As we were sitting in Victor Ochoa’s studio garage in Golden Hill the other day, I realized that even though we’d been friends since the late 1970’s, I didn’t know a whole lot about his earlier life before those heady days of the Seventies decade. I was wondering whether he remembered that I had helped arrange for him to be hired to paint murals at the Che Cafe up at UCSD – way back in in 1980 and 81. He did but he had a few different details.
“This is my favorite garage,” Victor said, as we settled in for our talk. Surrounding us on three sides inside the garage were painting materials and large plastic bins holding more painting stuff stacked up on shelves, brushes, cans of paint piled on each other, cans of spray paint in a shallow closest. There was a gas-powered airbrush machine that looked like a cross between a lawn mower and a Mars Rover.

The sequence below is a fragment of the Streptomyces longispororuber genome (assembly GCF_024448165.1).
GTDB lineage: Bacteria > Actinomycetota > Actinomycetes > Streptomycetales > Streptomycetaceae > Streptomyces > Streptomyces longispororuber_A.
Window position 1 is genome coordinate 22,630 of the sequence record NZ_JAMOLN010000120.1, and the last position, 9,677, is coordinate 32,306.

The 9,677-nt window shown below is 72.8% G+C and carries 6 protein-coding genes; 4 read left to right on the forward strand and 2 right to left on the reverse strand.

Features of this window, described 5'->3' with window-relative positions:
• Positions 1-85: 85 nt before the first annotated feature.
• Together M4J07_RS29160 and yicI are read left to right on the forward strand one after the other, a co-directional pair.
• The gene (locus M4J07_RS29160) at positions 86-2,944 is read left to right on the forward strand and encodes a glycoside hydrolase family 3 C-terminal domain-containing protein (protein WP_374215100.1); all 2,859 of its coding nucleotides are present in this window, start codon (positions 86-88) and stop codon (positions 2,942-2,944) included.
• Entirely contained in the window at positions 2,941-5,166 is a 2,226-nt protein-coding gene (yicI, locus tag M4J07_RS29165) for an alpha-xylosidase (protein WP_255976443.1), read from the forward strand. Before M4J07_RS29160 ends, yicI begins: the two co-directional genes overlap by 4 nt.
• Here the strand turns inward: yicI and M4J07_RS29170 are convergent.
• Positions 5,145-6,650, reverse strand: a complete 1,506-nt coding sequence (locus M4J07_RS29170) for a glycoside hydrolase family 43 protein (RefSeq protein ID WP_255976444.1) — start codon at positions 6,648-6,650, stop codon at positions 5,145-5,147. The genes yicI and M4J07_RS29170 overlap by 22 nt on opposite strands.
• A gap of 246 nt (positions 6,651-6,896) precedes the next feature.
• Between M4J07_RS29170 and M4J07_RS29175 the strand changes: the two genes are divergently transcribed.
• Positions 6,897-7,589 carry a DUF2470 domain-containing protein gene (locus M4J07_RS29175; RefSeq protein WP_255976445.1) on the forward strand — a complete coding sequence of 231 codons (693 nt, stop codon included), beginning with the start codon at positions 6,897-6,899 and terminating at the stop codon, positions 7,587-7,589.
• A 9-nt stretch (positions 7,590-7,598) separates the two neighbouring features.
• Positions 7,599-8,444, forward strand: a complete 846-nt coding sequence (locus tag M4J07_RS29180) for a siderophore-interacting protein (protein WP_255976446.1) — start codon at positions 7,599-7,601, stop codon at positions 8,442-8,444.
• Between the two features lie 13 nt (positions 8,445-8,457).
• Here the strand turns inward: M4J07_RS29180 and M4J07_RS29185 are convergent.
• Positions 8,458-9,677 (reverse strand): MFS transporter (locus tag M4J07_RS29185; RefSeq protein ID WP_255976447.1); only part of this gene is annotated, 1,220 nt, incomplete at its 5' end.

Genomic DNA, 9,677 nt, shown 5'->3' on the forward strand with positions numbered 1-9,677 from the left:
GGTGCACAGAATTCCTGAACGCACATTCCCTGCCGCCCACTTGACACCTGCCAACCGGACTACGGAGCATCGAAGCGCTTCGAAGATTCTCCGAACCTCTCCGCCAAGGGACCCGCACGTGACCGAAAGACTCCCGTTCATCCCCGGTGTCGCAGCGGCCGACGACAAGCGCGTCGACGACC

In one corner, he had set up a type of shrine to his past, his family, his culture, with various memorabilia of his life. On another wall were posters of Pancho Villa and of more recent Chicano heroes, like Corky Gonzalez, and local activist Marco Anguiano. And along part of one of the walls were the books, the notebooks, the 3-ring binders, paper records, the manuscripts, the slides.